jpg1At the start of WWII, the head of MI5, Vernon Kell, created Radio Security Service (RSS). It was a secret intelligence network housed in the cells of Wormwood Scrubs after the prisoners had been evacuated. In command was Major J.P.G. Worlledge , a high-ranking Royal Signals stalwart, who up until 1927 had commanded a Wireless Company in Palestine. Worlledge was to becaome known as ‘Controller RSS’ and his simple brief was to ‘intercept, locate and close down illicit wireless stations operated by enemy spies in Great Britain.' As a security precaution, RSS was given the cover designation of ‘MI8c’.


Worlledge immediately set about assembling his team of experts, recruiting members by word-of-mouth invitation only, selecting individuals with a keen grasp of Morse Code, language and cryptology. He choose Major Sclater and Major Cole-Adams as his assistants and appointed Oxford University lecturer, and his former WWI wireless colleague, Walter Gill, together with Oxford research fellow, Hugh Trevor-Roper, as chief intercept analysts. Working alongside them in Wormwood Scrubs was MI5’s John Masterman and T.A. Robertson who ran the double agent XX System. Gill used the codes already found by Agent SNOW (Arthur Owens) as the basis for decrypting incoming agent traffic.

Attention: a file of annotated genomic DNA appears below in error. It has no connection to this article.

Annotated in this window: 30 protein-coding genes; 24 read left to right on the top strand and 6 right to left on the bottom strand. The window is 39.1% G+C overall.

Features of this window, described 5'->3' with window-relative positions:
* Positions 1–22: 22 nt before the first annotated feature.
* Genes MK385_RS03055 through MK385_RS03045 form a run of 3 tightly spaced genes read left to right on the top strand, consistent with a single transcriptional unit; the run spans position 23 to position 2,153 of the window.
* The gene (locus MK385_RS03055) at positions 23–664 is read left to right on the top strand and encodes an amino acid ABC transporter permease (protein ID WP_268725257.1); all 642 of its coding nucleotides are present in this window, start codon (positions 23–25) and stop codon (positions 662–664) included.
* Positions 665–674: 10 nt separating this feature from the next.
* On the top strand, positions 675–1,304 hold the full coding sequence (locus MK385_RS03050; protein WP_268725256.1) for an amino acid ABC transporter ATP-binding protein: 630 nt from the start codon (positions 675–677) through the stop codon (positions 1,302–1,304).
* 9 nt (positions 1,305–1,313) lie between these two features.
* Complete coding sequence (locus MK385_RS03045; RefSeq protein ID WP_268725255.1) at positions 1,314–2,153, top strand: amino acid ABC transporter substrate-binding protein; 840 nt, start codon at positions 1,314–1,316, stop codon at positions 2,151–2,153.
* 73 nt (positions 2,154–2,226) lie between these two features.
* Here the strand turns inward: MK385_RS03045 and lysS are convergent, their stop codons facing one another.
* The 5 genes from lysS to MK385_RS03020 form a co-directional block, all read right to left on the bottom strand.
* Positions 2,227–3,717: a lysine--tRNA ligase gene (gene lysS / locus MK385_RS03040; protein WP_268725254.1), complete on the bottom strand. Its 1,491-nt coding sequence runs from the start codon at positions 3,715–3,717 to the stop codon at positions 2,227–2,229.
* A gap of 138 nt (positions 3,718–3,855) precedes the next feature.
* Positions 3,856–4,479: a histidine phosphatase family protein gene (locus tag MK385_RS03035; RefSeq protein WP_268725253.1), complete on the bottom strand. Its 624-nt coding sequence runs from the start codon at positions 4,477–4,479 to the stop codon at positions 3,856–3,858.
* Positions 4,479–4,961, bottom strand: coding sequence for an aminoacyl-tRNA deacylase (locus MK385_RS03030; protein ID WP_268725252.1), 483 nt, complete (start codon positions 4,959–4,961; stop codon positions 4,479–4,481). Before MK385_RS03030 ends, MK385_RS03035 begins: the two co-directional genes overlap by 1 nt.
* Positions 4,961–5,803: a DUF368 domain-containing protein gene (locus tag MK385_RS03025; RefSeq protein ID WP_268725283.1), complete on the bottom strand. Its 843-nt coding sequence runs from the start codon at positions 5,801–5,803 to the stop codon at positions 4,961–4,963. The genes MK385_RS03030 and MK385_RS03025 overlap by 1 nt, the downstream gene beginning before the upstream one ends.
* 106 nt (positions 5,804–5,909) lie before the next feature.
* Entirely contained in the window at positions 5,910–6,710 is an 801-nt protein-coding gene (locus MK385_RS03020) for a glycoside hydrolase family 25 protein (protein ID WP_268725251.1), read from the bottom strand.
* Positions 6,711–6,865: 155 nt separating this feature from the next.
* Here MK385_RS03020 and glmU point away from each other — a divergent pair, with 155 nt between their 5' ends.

jpgRSS received intercepted signals from a variety of sources including the Post Office which caught unlicensed radio transmissions from three receiving stations in the furthermost corners of the UK. At first, there was a failure to find any signals emanating from German spies in Britain. This led Gill to look at the problem the other way around and try to find the transmissions from the Abwehr Secret Service in Germany: “If the agent can hear Germany’s replies,” he reasoned, “so might we.” Hugh Trevor-Roper was instrumental in this as he was a noted mathematician and fluent in German. By intercepting such communications, RSS was straying beyond its remit, but it passed this signal traffic to the Government Code & Cypher School (G.C. & C.S), who had recently relocated to Bletchley Park under their head, Alistair Denniston. Despite its potential, Denniston dismissed the material out of hand, perhaps as a message to RSS to steer well clear of G.C. & C.S.’s remit. Worlledge, Gill and Trevor-Roper were dissatisfied with this rebuff and continued to work away at deciphering the code themselves.

scrubsAfter much trial and error, Trevor-Roper broke the cypher one evening whilst lying in the bath holding a damp typed sheet. Once he had found the key, German words and sentences appeared out of the script of what before had been gibberish. On return to the Scrubs, the team worked around the clock until it became clear they were reading the radio transmissions of the Abwehr. This one particular general cypher was used when an Enigma machine could not be safely housed. Soon RSS was cracking similar codes and reading much of the Abwehr’s traffic, including from ships in the Baltic which resulted in the arrest of several enemy agents as soon as they landed on British soil. These first intercepts acted as a widening peephole into the Abwehr’s use of wireless encryption and prove to be essential in the eventual breaking of the Abwehr’s Enigma code. According to Hugh Trevor-Roper’s Biography: